Trinity must provide actual healthy ingredients instead of an assortment of microwave meals. Trinity could also print out flyers with recipes safe to make in the microwave, so all students can access these healthy, homemade recipes. Providing students with an on-campus grocery store will promote a healthier campus in many ways. For one, students will remain on campus and not be required to leave to go grocery shopping elsewhere and two, students will be cognizant of what foods they are digesting: the calories and the nutritional value.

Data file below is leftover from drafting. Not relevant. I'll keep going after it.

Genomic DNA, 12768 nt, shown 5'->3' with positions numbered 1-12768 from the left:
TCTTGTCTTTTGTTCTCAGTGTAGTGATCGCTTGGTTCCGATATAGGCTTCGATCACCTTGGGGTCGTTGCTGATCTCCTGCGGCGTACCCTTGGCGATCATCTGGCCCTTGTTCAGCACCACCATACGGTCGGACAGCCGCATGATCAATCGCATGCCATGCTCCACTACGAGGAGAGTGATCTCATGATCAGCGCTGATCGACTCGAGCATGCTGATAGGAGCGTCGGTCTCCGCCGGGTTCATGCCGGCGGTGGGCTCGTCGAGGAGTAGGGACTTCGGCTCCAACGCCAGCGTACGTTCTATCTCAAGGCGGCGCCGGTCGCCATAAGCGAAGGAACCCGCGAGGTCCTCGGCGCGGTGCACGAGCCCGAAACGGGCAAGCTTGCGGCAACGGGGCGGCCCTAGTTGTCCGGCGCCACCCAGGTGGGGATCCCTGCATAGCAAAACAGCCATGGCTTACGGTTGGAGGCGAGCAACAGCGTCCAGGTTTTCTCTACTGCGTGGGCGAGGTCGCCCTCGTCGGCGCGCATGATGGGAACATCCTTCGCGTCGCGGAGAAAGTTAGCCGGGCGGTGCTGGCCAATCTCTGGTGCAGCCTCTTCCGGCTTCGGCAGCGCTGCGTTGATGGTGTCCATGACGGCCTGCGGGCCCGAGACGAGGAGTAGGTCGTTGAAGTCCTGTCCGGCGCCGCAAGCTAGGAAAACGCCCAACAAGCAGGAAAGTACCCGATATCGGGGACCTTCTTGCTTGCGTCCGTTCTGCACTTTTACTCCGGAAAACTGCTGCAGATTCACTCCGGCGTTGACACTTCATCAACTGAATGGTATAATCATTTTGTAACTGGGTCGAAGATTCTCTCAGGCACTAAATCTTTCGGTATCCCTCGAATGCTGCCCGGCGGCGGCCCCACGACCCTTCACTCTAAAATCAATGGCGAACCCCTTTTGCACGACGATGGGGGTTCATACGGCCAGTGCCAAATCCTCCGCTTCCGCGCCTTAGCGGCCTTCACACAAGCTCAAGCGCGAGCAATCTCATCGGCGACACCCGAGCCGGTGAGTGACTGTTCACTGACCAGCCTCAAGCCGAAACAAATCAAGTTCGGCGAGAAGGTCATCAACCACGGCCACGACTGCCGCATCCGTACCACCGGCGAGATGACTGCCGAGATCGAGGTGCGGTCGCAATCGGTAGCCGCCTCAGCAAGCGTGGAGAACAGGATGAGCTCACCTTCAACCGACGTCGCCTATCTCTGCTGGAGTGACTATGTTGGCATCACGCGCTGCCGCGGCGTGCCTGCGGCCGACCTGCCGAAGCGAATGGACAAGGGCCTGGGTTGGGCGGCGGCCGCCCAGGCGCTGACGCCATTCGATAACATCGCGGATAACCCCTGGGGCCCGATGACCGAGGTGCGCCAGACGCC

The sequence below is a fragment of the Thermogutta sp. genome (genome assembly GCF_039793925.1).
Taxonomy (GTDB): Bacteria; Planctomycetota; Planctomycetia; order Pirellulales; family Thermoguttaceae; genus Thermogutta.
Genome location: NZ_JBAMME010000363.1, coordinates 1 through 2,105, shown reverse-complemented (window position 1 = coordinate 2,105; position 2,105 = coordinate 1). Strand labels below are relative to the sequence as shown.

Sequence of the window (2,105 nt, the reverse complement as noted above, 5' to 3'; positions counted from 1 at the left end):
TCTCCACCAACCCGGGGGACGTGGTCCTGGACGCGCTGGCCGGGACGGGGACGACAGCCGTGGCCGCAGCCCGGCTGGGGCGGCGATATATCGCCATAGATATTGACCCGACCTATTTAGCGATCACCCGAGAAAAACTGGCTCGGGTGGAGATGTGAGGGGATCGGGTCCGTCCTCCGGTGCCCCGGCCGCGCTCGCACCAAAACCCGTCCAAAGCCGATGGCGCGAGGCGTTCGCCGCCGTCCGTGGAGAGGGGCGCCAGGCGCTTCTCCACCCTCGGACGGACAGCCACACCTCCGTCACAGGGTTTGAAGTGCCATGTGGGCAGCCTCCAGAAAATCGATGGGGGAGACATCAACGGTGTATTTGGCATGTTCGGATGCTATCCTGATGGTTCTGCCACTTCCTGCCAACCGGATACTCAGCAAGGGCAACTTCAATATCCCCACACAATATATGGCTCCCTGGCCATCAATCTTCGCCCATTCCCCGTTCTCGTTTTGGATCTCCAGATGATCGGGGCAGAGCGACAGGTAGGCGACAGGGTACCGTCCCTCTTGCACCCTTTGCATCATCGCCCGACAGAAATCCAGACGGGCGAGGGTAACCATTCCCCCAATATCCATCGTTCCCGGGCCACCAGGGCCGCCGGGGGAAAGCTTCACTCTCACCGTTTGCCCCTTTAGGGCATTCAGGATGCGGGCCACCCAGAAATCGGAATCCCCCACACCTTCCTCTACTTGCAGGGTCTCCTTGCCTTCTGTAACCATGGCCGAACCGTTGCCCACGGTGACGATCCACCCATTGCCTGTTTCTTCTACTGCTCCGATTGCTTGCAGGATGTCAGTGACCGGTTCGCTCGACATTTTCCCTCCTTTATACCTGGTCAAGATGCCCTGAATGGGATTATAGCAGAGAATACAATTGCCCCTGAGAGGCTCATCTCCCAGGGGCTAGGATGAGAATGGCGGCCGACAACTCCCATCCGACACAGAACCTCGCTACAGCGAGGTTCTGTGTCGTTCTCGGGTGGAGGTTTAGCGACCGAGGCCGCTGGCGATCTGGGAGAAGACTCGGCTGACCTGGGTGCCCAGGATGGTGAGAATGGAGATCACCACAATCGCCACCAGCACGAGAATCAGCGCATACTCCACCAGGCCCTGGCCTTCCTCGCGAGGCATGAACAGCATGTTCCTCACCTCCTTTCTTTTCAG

Remodeling can take time and a lot of money, however, so another option Trinity could introduce is transportation cash. Buses at Trinity can take you to grocery stores, but the safety of public transportation in today’s world is questionable at best. To ensure the safety of Trinity students, transportation cash could be introduced as a way to transport students without a large, crowded bus. Each semester, Trinity could provide students with money to buy transport by Uber or Lyft. This money could be given to students biweekly to ensure that students do not abuse the money and use it for goods other than transportation. Trinity could also partner with Uber or Lyft and provide all students with discounts for those services while they are enrolled at Trinity.